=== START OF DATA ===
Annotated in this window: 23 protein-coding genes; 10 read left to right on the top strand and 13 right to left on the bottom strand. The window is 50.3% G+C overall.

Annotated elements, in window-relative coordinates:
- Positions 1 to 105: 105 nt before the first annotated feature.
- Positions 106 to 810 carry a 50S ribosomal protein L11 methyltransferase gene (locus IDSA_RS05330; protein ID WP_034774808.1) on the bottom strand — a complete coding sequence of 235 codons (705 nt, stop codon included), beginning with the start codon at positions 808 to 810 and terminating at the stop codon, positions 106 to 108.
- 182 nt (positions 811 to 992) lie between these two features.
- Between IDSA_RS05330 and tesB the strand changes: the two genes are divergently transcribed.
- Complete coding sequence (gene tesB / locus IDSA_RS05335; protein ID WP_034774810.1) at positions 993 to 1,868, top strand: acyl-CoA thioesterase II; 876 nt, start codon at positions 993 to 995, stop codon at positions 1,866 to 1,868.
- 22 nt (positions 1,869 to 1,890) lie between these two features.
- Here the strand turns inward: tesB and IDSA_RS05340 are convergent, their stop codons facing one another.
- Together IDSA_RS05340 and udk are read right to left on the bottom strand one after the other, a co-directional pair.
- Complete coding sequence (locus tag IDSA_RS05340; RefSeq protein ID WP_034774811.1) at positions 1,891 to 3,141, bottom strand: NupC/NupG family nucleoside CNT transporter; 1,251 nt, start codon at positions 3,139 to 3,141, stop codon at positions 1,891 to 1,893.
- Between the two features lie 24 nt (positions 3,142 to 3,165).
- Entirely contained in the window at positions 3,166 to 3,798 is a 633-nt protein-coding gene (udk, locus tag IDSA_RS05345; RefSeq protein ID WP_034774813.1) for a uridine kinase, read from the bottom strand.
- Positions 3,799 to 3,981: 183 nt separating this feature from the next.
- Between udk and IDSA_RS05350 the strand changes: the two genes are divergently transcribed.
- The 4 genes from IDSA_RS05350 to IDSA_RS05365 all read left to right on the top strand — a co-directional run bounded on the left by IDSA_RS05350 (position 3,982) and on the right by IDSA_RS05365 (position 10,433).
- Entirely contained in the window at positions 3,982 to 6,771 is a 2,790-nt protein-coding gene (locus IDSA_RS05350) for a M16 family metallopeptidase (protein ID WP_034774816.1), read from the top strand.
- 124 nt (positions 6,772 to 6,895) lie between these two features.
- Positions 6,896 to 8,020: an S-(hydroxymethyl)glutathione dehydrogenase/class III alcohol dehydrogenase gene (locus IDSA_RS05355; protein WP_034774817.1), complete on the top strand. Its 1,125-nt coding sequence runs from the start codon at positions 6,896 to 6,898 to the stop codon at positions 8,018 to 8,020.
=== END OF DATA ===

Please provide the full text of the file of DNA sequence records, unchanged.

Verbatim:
Annotated in this window: 23 protein-coding genes; 10 read left to right on the top strand and 13 right to left on the bottom strand. The window is 50.3% G+C overall.

Annotated elements, in window-relative coordinates:
- Positions 1 to 105: 105 nt before the first annotated feature.
- Positions 106 to 810 carry a 50S ribosomal protein L11 methyltransferase gene (locus IDSA_RS05330; protein ID WP_034774808.1) on the bottom strand — a complete coding sequence of 235 codons (705 nt, stop codon included), beginning with the start codon at positions 808 to 810 and terminating at the stop codon, positions 106 to 108.
- 182 nt (positions 811 to 992) lie between these two features.
- Between IDSA_RS05330 and tesB the strand changes: the two genes are divergently transcribed.
- Complete coding sequence (gene tesB / locus IDSA_RS05335; protein ID WP_034774810.1) at positions 993 to 1,868, top strand: acyl-CoA thioesterase II; 876 nt, start codon at positions 993 to 995, stop codon at positions 1,866 to 1,868.
- 22 nt (positions 1,869 to 1,890) lie between these two features.
- Here the strand turns inward: tesB and IDSA_RS05340 are convergent, their stop codons facing one another.
- Together IDSA_RS05340 and udk are read right to left on the bottom strand one after the other, a co-directional pair.
- Complete coding sequence (locus tag IDSA_RS05340; RefSeq protein ID WP_034774811.1) at positions 1,891 to 3,141, bottom strand: NupC/NupG family nucleoside CNT transporter; 1,251 nt, start codon at positions 3,139 to 3,141, stop codon at positions 1,891 to 1,893.
- Between the two features lie 24 nt (positions 3,142 to 3,165).
- Entirely contained in the window at positions 3,166 to 3,798 is a 633-nt protein-coding gene (udk, locus tag IDSA_RS05345; RefSeq protein ID WP_034774813.1) for a uridine kinase, read from the bottom strand.
- Positions 3,799 to 3,981: 183 nt separating this feature from the next.
- Between udk and IDSA_RS05350 the strand changes: the two genes are divergently transcribed.
- The 4 genes from IDSA_RS05350 to IDSA_RS05365 all read left to right on the top strand — a co-directional run bounded on the left by IDSA_RS05350 (position 3,982) and on the right by IDSA_RS05365 (position 10,433).
- Entirely contained in the window at positions 3,982 to 6,771 is a 2,790-nt protein-coding gene (locus IDSA_RS05350) for a M16 family metallopeptidase (protein ID WP_034774816.1), read from the top strand.
- 124 nt (positions 6,772 to 6,895) lie between these two features.
- Positions 6,896 to 8,020: an S-(hydroxymethyl)glutathione dehydrogenase/class III alcohol dehydrogenase gene (locus IDSA_RS05355; protein WP_034774817.1), complete on the top strand. Its 1,125-nt coding sequence runs from the start codon at positions 6,896 to 6,898 to the stop codon at positions 8,018 to 8,020.